Not sure where this one came from, the author also mentioned that Kelantan has the highest infant mortality rate in the country. A brief check with any public health official will reveal that Kelantan’s infant mortality rate for 2016 is 7.75%, third place after Putrajaya (8%) and Labuan (8.2%). At fourth place, both Johor and Pahang reported infant mortality rate of 7.4%.

There are several factors that need to be considered when discussing infant mortality rates; fertility rates being one of them. Kelantan has the highest fertility rate in Malaysia, 3.2 births for every woman of child bearing age compared to Putrajaya 2.5, Labuan and nationwide 1.9. Kelantan is indeed blessed with two major tertiary hospital with a renowned research institution. Prospective studies should be done to identify interventions to improve infant mortality rates.

Bodies of literature have shown that the major cause of infant mortalities are neonatal encephalopathy (problem with brain function after birth), infections, and complications of prematurity. How can a state government be blamed solely as this ultimately falls under the purview of the national health services?

The author went on and as a result made a glaring mistake by stating that a newborn child in Kelantan is twice as likely to die before the age of five compared to newborns in Kuala Lumpur. In 2016, the number of under five mortality cases in Kelantan is 367 and Kuala Lumpur had 191 cases. This translates into a rate of 9.5 and 7.4 deaths over 1000 live births respectively, which does not in any way, support the author’s allegation. Thus, the one question that will come to mind is, what standard of journalism the Malay Mail editor is upholding nowadays.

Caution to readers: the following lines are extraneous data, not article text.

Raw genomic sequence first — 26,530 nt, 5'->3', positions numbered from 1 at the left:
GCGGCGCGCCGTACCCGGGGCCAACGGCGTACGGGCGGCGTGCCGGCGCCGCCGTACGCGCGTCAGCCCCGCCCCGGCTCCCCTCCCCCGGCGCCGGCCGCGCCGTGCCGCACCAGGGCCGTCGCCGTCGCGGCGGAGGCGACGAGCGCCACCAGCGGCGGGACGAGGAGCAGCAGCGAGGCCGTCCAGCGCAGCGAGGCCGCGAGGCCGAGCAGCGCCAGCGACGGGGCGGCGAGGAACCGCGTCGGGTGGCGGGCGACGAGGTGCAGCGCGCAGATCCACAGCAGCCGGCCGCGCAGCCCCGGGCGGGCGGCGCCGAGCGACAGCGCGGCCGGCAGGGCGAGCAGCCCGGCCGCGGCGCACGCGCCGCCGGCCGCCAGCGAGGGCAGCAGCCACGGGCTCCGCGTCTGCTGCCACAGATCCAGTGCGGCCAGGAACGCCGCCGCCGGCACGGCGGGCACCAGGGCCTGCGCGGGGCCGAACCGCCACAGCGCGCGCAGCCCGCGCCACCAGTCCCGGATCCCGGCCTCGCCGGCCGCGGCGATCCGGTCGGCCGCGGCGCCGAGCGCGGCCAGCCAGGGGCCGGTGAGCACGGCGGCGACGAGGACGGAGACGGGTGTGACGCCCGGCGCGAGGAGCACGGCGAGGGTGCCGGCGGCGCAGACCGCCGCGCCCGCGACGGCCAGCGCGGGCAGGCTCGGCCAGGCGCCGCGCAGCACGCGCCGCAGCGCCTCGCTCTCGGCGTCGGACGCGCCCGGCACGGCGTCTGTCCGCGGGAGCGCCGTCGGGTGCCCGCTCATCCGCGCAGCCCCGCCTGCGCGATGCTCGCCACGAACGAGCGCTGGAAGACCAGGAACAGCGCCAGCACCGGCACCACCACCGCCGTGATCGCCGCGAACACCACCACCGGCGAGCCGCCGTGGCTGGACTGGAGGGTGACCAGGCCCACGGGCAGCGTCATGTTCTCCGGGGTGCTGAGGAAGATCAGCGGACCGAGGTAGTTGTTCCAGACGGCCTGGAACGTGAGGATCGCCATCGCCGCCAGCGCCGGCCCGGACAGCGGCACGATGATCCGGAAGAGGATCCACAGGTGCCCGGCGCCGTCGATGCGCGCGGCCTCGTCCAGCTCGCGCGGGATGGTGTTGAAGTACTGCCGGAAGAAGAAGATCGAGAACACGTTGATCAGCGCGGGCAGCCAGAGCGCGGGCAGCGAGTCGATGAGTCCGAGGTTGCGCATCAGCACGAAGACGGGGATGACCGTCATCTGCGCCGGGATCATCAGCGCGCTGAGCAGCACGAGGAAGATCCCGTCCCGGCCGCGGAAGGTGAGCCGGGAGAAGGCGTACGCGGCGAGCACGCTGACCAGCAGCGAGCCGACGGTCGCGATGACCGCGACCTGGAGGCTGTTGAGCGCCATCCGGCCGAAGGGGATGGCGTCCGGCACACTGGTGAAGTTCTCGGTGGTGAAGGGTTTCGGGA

In an act of rampant attack on Kelantan, the author quoted the prevalence of HIV in Kelantan from way back in 2010 whereas the Ministry of Health has been releasing annual health indicator indices. Based on 2015 statistics, the number of HIV cases in Kelantan is 169, ranked 7th place after Selangor, Kuala Lumpur, Johor, Sabah, Sarawak and Pahang. As for the incidence rate, Kelantan is ranked even lower in 10th place, 9.84 cases in 100,000 population. The national incidence rate is 10.92.

Undeniably, HIV, drug abuse and sexual delinquency are real issues with significant psychosocial consequences. The effects are far reaching and devastating, not only in Kelantan but nationwide. Few days back, the News Straits Times reported a research by the Bukit Aman Integrity and Compliance office that disclosed as many as 25% of the police workforce were drug abusers.

Thus, to continue trading insults and exchanging blame is a form of addiction that will provide short term gratification but will be counter productive in every tangible outcome. Evidently, this act of bashing Kelantan, ‘Islamism’ and conservatism will get articles published in every mainstream media today. Nevertheless, to continue feeding and painting negative perceptions on the walls will hinder progress in understanding, tolerance and harmony. Not the 2018 that Malaysian hoped for.

Soon, Part 2: Manners, moving forward.

In response to The Malay Mail article entitled “The difference between sensitivity and intolerance” published on 27th December 2017.

Dr Faris Marwan,
Jabatan Profesional Muda,
Dewan Pemuda PAS Malaysia.

#createabetterMalaysia